For Immediate Release
Gang Members Among Drug Traffickers Sentenced to Federal Prison in Operation Vanilla Gorilla
Career-criminal gang member will serve nearly 20 years
SAVANNAH, GA: Members of two criminal street gangs are among five additional defendants sentenced to substantial federal prison terms as prosecutions continue in Operation Vanilla Gorilla.
Andrew Campos, a/k/a “Chubs,” 29, of San Antonio, Texas, was sentenced to 235 months in prison by United States District Judge R. Stan Baker, said Bobby L. Christine, U.S. Attorney for the Southern District of Georgia. Campos was designated as a career criminal and has ties to the Tango Orejon gang, which operates largely in Texas prisons. He pled guilty to Conspiracy to Possess with Intent to Distribute Methamphetamine and for being a Felon in Possession of a Firearm.
Campos conspired with others, including affiliates of the Ghost Face Gangsters, to distribute large quantities of methamphetamine in the Savannah area. Operation Vanilla Gorilla, which dismantled the drug distribution network, was an Organized Crime Drug Enforcement Task Forces (OCDETF) operation that included the Bureau of Alcohol, Tobacco, Firearms and Explosives (ATF), the Georgia Bureau of Investigation (GBI) and other state and local law enforcement agencies.
“Operation Vanilla Gorilla was an aggressive strike by law enforcement that continues to pay dividends. More prison sentences are removing more violent criminals from our midst,” said U.S. Attorney Bobby L. Christine. “By definition ‘career criminals’ plague law-abiding citizens, and we as prosecutors continue to work relentlessly to sweep them from our streets.”
The prosecution in Operation Vanilla Gorilla resulted in federal prison sentences for other members of this drug trafficking organization in recent days, including:
Brandon Chapman, 26, of Savannah, Ga., was sentenced to 130 months in prison for Conspiracy to Possess with Intent to Distribute Methamphetamine, and 120 months in prison for being a Felon in Possession of a Firearm.
Rodney Rose, 39, of Hamilton, Ohio, was sentenced to 120 months in prison for Conspiracy to Possess with Intent to Distribute Methamphetamine;
Cody Eubanks, 27, of Pembroke, Ga., was sentenced to 90 months in prison for Conspiracy to Possess with Intent to Distribute Methamphetamine; and,
Christopher Hendrix, 40, Savannah, Ga., was sentenced to 72 months in prison for Conspiracy to Possess with Intent to Distribute Methamphetamine. Hendrix was a leader of the Ghost Face Gangsters.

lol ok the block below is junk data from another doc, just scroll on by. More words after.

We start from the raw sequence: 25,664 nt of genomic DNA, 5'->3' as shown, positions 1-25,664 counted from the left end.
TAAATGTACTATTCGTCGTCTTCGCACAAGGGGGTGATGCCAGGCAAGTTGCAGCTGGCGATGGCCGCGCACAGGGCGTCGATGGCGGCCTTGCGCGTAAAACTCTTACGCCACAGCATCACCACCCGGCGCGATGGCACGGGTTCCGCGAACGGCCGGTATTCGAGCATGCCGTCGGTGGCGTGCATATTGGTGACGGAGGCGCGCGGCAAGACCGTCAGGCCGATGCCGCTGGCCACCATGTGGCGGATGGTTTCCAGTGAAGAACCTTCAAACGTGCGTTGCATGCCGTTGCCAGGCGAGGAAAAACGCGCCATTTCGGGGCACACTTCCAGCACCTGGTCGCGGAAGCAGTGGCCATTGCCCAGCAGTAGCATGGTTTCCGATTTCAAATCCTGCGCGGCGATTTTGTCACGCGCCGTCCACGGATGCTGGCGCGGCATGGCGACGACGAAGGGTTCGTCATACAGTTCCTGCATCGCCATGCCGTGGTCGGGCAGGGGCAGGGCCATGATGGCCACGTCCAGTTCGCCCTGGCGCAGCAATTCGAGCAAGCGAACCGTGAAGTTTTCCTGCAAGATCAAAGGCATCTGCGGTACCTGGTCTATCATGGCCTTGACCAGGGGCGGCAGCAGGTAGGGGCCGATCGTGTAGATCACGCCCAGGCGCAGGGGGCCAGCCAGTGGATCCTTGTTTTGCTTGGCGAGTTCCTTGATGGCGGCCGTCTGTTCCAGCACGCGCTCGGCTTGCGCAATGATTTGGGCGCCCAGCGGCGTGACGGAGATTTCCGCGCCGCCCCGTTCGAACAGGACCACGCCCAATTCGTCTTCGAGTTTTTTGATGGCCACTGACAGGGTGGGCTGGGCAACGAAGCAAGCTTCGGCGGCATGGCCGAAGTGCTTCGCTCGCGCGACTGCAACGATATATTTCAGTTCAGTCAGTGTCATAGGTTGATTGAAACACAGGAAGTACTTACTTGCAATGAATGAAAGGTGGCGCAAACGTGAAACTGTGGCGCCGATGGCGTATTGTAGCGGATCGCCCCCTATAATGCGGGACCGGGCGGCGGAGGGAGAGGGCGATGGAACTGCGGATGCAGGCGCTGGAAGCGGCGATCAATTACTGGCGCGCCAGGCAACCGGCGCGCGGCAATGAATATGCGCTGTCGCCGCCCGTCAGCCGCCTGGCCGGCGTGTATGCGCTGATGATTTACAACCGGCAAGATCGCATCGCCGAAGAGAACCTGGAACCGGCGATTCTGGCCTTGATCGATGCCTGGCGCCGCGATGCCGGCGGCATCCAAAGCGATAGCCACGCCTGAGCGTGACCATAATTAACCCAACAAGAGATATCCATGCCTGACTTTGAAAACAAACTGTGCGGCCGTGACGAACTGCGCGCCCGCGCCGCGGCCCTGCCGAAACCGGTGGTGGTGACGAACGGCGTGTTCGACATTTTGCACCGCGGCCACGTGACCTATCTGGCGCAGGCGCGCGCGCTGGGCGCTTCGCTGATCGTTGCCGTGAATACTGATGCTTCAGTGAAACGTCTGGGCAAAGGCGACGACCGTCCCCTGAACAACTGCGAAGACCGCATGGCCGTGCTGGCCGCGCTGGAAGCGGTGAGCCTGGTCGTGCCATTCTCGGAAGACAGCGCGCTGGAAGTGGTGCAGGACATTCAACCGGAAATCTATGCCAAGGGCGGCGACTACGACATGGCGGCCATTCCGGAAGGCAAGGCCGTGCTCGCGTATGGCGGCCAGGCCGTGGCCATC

All of the defendants were on probation or parole when they committed the offenses, so the federal sentences begin after completion of their sentences for violating state probation or parole. There is no parole in the federal system.
As noted in court, these defendants had a combined total of more than 50 state criminal convictions, including at least 18 felony convictions, and more than 15 prior probation/parole violations. These five defendants were members of a major drug trafficking organization that distributed kilogram quantities of crystal methamphetamine (“ice”) in the Southern District of Georgia and elsewhere.
“There are some who think joining a gang or gang life is cool; I can assure you it’s not,” said Chatham-Savannah Counter Narcotics Team Director Everett Ragan. “Hopefully these individuals will use their time in federal prison to reflect on their poor decisions.”
The case was investigated under the Organized Crime Drug Enforcement Task Forces (OCDETF), the premier U.S. Department of Justice program to dismantle multi-jurisdictional drug trafficking organizations. Agencies involved in the investigation included the ATF, the GBI, the Drug Enforcement Administration (DEA), the Chatham-Savannah Counter Narcotics Team (CNT), the Georgia Department of Corrections Intelligence Division, the Savannah Police Department, the Chatham County Sheriff’s Office, the Bryan County Sheriff’s Office, the Richmond Hill Police Department, the Pooler Police Department, the Effingham County Sheriff’s Office and the Bloomingdale Police Department, with assistance from the U.S. Marshals Service.
The case is being prosecuted by Assistant United States Attorneys E. Greg Gilluly Jr. and Frank Pennington.